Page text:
European Parliament Votes to Give €13 Billion Subsidy to Arms Companies Via European Defence Fund – Global Research

european-parliament-votes-to-give-e13-billion-subsidy-to-arms-companies-via-european-defence-fund-8211-global-research

14-12-18 05:03:00,

Campaigners have condemned the decision of the European Parliament to support a €13 billion budget for the ‘European Defence Fund’ for 2021-2027.

The proposal was included in a report called ‘Establishing the European Defence Fund’ which was compiled by the Parliament’s Committee on Industry, Research and Energy (ITRE). This committee is formed by politicians from across the parliament.

The Commission proposed €13 billion for the fund for the period 2021-2027 (in current prices), of which €4.1 billion are to be allocated to research actions and €8.9 billion to development actions.

The concept of the fund was announced by President Juncker in 2016 and backed by the European Council later that year. Between 2017-2020, a total of €590 million will be channeled to the military industry through this fund in initial pilot projects. This spending will be totally eclipsed by the proposed increase.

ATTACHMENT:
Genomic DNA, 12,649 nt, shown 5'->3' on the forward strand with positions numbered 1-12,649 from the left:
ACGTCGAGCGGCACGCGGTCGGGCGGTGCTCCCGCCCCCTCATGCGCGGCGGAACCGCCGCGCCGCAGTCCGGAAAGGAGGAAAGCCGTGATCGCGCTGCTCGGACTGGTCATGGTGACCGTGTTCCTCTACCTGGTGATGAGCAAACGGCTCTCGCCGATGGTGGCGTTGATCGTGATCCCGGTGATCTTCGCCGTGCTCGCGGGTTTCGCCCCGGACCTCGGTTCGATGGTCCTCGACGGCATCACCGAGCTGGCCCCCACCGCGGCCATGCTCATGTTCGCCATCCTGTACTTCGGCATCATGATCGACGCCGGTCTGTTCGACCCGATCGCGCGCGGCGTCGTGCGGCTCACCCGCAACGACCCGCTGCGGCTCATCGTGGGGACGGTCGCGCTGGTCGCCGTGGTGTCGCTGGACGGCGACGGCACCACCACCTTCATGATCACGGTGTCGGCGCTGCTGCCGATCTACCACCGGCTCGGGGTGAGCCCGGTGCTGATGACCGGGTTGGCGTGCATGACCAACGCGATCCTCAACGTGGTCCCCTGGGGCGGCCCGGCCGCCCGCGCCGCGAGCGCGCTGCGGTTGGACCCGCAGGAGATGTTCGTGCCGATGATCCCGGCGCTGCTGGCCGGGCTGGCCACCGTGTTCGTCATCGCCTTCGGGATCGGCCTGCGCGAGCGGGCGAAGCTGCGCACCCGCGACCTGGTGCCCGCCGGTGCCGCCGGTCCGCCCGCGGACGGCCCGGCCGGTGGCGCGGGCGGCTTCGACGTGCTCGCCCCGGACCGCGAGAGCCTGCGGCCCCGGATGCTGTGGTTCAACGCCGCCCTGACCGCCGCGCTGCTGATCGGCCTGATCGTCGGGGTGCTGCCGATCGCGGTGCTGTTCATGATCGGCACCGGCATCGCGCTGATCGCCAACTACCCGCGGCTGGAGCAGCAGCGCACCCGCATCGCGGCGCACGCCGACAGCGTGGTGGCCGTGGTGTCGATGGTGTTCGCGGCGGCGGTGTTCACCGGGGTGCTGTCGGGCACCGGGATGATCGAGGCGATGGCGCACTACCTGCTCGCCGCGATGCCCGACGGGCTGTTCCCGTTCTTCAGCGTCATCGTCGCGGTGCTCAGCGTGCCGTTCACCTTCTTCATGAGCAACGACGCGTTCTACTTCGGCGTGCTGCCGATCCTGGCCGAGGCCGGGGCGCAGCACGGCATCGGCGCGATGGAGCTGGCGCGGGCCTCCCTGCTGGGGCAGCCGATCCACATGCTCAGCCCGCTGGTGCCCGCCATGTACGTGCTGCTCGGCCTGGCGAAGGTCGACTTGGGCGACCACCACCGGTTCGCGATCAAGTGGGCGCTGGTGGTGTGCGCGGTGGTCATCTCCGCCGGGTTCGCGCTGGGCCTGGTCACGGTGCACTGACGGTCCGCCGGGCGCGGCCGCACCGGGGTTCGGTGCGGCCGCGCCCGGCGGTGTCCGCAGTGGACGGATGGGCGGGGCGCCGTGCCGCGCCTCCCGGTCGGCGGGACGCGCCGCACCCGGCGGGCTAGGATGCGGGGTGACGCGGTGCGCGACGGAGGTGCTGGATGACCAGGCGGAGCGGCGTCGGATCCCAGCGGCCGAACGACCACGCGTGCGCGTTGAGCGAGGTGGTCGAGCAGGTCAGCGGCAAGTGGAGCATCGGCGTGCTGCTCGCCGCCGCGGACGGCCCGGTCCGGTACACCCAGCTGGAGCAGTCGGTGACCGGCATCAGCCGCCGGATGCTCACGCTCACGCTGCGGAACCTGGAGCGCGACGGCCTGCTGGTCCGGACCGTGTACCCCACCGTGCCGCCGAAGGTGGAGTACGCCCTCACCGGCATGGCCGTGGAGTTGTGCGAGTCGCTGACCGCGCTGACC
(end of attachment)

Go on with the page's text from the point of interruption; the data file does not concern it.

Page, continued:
The advisory group/ Group of Personalities that initially developed the policy was dominated by arms companies. This Group was made up of 16 members, 9 of which were from arms companies or private research groups. Six of the companies that have already benefited from pilot phase had members on the group.

Member States refused to exclude funding for the development of fully autonomous weapons in the 2019-2020 pilot phase of the Defence Fund, and the draft Regulation for 2021-2027 specifically mentions “disruptive technologies” as a focus, meaning weapons or technologies which “can radically change the concepts and conduct of” war, such as artificial intelligence.

Andrew Smith of Campaign Against Arms Trade said:

“This sets a very negative precedent and will see billions of pounds more of public money being used to subsidise arms companies.

The European Union was envisaged as a peaceful project, it should be investing in jobs and research projects that promote sustainable industries and contribute to the prevention of conflicts.

Whatever your views on Brexit and the UK’s role in Europe, it should not be using public money to fund research for companies that profit from war.”

This represents a major precedent for the EU – which had its roots in plans to bring peace to Europe. It has not funded these kinds of projects in the past.

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